Voluntary vs. Involuntary Bankruptcy

Bankruptcy often carries a stigma that keeps people from considering it as an option for debt relief. However, there are times when it’s the right solution for consumers who are struggling with more debt than income as it provides court protection and a chance to rebuild credit.

If your financial circumstances are extremely challenging, the effort to avoid bankruptcy can be exhausting. Robert Haupt, a bankruptcy attorney with Lathrop Gage LLP, offers an analogy: “It takes almost as much energy to tread water as to swim. Struggling with bills is treading water.” And, if you need to file bankruptcy you’ll be among millions of Americans who’ve also made that decision.

What is bankruptcy?

Bankruptcy laws give those with more debt than they can repay a way to get a fresh start. Depending upon the type of bankruptcy filed, the consumer can gain court-ordered protection from creditors, discharge unsecured debts entirely, or enter an organized repayment plan. There are several types of bankruptcies, but Chapter 7 and Chapter 13 are the most common forms that an individual or married couple can file. Chapter 11 is an option for those with a large amount of debt and whose bankruptcy case will be complicated. Learn more about about the pros and cons of bankruptcy here.

Voluntary bankruptcy

You can make the choice to file bankruptcy, i.e. voluntarily, and do so yourself or through an attorney. Despite the stigma of bankruptcy, there can also be a sense of relief to taking this step towards resolving your debt. Haupt explains, “As soon as you file bankruptcy you are protected [by the courts]. So, there’s an emotional benefit to bankruptcy that you don’t necessarily get from the other debt relief.”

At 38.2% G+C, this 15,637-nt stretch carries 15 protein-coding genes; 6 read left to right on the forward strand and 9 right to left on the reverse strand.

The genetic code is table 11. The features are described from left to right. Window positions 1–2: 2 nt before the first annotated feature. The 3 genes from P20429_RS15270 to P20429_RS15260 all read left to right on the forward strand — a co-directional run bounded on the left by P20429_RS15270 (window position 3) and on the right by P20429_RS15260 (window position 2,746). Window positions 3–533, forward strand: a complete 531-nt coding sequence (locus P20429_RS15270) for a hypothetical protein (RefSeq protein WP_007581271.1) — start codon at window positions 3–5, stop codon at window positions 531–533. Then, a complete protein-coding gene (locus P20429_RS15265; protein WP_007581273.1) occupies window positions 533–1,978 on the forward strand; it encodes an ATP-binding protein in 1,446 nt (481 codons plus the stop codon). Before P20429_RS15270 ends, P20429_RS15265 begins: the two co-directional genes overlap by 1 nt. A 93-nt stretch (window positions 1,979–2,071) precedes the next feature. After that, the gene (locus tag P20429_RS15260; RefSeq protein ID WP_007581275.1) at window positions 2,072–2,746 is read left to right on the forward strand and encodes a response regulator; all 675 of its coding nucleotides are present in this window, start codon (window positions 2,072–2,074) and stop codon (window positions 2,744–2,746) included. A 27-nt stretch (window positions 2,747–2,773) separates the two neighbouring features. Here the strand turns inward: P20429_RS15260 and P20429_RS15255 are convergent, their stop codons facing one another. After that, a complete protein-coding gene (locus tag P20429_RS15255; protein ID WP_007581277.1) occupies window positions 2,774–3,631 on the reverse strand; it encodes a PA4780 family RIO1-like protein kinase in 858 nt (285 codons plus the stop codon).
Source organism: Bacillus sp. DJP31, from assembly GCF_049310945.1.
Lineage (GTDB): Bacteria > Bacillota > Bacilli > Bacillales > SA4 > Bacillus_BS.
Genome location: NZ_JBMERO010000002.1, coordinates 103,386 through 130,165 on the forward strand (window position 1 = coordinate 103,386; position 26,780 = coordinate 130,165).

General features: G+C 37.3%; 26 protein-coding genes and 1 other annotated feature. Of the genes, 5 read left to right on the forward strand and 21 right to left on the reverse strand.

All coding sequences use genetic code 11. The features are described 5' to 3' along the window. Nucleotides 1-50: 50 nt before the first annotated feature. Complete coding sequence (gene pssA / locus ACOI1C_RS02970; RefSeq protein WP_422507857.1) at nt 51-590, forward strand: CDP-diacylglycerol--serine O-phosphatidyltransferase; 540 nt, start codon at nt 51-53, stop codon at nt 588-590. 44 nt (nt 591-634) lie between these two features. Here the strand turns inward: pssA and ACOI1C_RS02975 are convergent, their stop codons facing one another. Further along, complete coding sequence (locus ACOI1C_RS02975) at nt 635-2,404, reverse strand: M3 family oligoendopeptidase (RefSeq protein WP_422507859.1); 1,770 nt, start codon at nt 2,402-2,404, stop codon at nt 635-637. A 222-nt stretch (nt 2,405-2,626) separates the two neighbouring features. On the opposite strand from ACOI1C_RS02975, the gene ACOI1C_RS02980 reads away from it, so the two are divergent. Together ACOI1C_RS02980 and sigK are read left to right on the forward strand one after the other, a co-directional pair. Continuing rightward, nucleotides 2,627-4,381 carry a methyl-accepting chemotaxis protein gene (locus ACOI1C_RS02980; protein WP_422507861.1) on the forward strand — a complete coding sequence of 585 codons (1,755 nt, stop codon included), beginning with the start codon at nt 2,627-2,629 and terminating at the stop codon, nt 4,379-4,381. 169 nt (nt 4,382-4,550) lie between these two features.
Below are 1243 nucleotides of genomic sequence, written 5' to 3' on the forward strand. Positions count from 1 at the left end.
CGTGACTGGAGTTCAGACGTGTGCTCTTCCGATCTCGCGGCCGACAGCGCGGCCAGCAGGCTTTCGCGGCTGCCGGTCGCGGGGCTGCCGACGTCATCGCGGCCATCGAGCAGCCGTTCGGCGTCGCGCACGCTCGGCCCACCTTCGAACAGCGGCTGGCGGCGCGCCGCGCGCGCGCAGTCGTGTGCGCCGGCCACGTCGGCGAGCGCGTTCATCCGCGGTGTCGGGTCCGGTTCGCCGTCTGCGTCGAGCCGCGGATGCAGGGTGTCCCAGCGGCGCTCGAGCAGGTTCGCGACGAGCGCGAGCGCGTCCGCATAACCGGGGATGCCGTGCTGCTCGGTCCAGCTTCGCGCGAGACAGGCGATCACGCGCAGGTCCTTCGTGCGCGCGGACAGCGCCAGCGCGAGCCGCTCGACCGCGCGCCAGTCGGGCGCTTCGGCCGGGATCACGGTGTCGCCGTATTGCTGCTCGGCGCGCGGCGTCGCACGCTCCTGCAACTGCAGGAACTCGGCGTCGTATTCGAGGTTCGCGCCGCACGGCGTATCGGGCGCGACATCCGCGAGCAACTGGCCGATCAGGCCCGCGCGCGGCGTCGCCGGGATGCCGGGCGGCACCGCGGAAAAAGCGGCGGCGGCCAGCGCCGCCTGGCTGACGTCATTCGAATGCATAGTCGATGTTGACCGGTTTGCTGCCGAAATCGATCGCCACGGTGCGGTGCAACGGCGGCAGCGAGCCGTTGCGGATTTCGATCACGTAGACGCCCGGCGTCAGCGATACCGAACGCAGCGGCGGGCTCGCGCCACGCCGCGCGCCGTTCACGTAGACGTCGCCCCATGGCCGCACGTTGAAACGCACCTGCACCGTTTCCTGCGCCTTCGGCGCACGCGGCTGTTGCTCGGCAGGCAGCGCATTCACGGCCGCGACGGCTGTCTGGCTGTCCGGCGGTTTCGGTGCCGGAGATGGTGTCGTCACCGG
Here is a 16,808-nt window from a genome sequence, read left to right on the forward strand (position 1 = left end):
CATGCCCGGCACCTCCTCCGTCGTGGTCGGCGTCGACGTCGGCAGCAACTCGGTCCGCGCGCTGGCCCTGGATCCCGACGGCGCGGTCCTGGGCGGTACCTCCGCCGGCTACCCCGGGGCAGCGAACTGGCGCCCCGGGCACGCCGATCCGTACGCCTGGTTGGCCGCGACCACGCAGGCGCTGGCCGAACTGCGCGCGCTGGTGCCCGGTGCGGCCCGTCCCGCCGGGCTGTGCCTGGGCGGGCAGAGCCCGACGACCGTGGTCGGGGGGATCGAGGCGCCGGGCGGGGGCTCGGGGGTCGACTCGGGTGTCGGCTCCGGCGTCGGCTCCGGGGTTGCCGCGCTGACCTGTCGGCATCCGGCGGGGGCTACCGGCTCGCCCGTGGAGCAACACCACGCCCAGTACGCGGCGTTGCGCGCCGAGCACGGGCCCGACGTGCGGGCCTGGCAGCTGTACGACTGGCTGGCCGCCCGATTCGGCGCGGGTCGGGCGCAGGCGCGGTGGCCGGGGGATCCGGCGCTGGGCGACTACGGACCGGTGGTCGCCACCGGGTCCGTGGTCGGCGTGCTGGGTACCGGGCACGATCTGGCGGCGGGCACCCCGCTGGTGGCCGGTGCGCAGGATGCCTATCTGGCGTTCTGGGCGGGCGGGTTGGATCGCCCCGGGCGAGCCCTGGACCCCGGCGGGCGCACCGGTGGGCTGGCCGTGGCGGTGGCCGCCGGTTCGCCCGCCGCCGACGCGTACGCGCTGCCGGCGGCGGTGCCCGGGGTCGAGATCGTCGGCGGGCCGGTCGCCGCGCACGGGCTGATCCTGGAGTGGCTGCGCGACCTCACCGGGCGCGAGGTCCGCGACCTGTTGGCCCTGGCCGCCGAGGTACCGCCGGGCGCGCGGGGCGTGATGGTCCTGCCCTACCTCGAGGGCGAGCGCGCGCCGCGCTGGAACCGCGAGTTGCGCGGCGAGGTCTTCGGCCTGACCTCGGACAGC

You must qualify for Chapter 7 and, if approved, may be forced to liquidate non-exempt assets. If you’re not approved, you may choose to file Chapter 13, which will require that you set up a rigid repayment plan. This article can help you understand the differences between Chapter 7 and Chapter 13.

As you make this decision, keep in mind that bankruptcy stays on your credit for seven to 10 years, which can delay your short-term financial goals and disqualify you for certain jobs. Learn more in this article comparing bankruptcy to debt settlement.

If bankruptcy is the right solution to your debt struggles than delaying filing may be causing you unnecessary challenges. Michael Bovee, co-founder of Resolve, a free financial management platform, shares this client experience: “I worked with a couple who were adamantly opposed to filing Chapter 7 bankruptcy. Their reasoning was sound, and they thought they could gut out the debt settlements they were trying to follow through on. One unexpected expense slowed down their ability to save fast enough to settle with an aggressive creditor before they sued in court to collect. That event allowed me to get through to them about reconsidering Chapter 7. Months after they get their discharge in Chapter 7, and relief from all unsecured creditors, including the one that sued, they called to tell me how much relief they felt, and how happy they were to be focused on their future already, and not still slugging it out with trying to save up money to negotiate with creditors.”

Involuntary bankruptcy

Although rare, there are times when creditors file a petition with the courts to force someone who owes them money into Chapter 7 or 11 bankruptcy. Depending on your amount of debt and number of accounts, it may require only one creditor to file or a group of at least three.

If an involuntary bankruptcy is filed against you, Haupt recommends you get an attorney as quickly as possible. He explains, “Be prepared to show why an involuntary filing is inappropriate.This is a big deal—if the involuntary case is dismissed against the objection of the petitioning creditors, those creditors can be subject to fees and costs in favor of the debtor, and other possible relief as well.”

You also have the choice to accept the bankruptcy as a solution to your debt problems. It’s recommended to consult with a bankruptcy attorney to determine what’s best for your situation.

Why Resolve?

Before your financial situation is further impacted by dire circumstances or your creditors impose a bankruptcy on you, you can use Resolve’s free financial management platform to compare bankruptcy to other debt relief programs and get free guidance from their debt relief experts. If bankruptcy is the right option for you, they can direct you to a bankruptcy attorney.

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